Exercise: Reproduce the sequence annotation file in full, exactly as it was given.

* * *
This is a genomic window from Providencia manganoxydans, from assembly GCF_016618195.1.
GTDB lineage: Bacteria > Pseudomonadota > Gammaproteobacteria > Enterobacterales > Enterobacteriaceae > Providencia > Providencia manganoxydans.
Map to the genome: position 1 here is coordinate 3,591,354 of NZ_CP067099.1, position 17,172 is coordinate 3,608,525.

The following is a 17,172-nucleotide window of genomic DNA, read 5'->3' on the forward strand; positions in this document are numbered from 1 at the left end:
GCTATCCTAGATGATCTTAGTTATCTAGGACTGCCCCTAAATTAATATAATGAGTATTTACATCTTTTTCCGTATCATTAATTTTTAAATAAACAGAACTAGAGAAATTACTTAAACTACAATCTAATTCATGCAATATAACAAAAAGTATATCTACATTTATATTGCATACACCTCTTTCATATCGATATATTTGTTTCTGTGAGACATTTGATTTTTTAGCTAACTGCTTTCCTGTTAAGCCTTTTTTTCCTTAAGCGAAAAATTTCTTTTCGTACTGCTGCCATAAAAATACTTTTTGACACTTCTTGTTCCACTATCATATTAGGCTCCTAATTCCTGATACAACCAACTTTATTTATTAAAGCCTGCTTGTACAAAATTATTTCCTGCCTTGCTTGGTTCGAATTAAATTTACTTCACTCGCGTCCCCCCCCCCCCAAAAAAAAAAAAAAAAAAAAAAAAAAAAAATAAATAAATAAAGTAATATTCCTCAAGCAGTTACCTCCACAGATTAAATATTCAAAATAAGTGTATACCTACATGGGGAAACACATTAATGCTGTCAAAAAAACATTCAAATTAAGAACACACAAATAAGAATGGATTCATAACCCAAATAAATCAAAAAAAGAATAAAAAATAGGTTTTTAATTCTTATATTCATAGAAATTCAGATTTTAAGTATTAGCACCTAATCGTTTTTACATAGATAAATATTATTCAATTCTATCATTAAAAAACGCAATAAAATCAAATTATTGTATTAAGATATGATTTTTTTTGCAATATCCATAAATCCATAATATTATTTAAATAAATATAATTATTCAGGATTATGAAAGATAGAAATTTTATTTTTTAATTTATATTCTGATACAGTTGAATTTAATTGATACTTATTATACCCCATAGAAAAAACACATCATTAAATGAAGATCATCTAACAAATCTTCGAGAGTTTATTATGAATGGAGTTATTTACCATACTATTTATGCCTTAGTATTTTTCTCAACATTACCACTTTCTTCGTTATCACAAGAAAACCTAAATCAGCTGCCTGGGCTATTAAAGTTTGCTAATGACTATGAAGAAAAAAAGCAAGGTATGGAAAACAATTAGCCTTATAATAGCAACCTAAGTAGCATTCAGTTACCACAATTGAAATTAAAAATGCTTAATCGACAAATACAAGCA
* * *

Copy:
This is a genomic window from Providencia manganoxydans, from assembly GCF_016618195.1.
GTDB lineage: Bacteria > Pseudomonadota > Gammaproteobacteria > Enterobacterales > Enterobacteriaceae > Providencia > Providencia manganoxydans.
Map to the genome: position 1 here is coordinate 3,591,354 of NZ_CP067099.1, position 17,172 is coordinate 3,608,525.

The following is a 17,172-nucleotide window of genomic DNA, read 5'->3' on the forward strand; positions in this document are numbered from 1 at the left end:
GCTATCCTAGATGATCTTAGTTATCTAGGACTGCCCCTAAATTAATATAATGAGTATTTACATCTTTTTCCGTATCATTAATTTTTAAATAAACAGAACTAGAGAAATTACTTAAACTACAATCTAATTCATGCAATATAACAAAAAGTATATCTACATTTATATTGCATACACCTCTTTCATATCGATATATTTGTTTCTGTGAGACATTTGATTTTTTAGCTAACTGCTTTCCTGTTAAGCCTTTTTTTCCTTAAGCGAAAAATTTCTTTTCGTACTGCTGCCATAAAAATACTTTTTGACACTTCTTGTTCCACTATCATATTAGGCTCCTAATTCCTGATACAACCAACTTTATTTATTAAAGCCTGCTTGTACAAAATTATTTCCTGCCTTGCTTGGTTCGAATTAAATTTACTTCACTCGCGTCCCCCCCCCCCCAAAAAAAAAAAAAAAAAAAAAAAAAAAAAATAAATAAATAAAGTAATATTCCTCAAGCAGTTACCTCCACAGATTAAATATTCAAAATAAGTGTATACCTACATGGGGAAACACATTAATGCTGTCAAAAAAACATTCAAATTAAGAACACACAAATAAGAATGGATTCATAACCCAAATAAATCAAAAAAAGAATAAAAAATAGGTTTTTAATTCTTATATTCATAGAAATTCAGATTTTAAGTATTAGCACCTAATCGTTTTTACATAGATAAATATTATTCAATTCTATCATTAAAAAACGCAATAAAATCAAATTATTGTATTAAGATATGATTTTTTTTGCAATATCCATAAATCCATAATATTATTTAAATAAATATAATTATTCAGGATTATGAAAGATAGAAATTTTATTTTTTAATTTATATTCTGATACAGTTGAATTTAATTGATACTTATTATACCCCATAGAAAAAACACATCATTAAATGAAGATCATCTAACAAATCTTCGAGAGTTTATTATGAATGGAGTTATTTACCATACTATTTATGCCTTAGTATTTTTCTCAACATTACCACTTTCTTCGTTATCACAAGAAAACCTAAATCAGCTGCCTGGGCTATTAAAGTTTGCTAATGACTATGAAGAAAAAAAGCAAGGTATGGAAAACAATTAGCCTTATAATAGCAACCTAAGTAGCATTCAGTTACCACAATTGAAATTAAAAATGCTTAATCGACAAATACAAGCA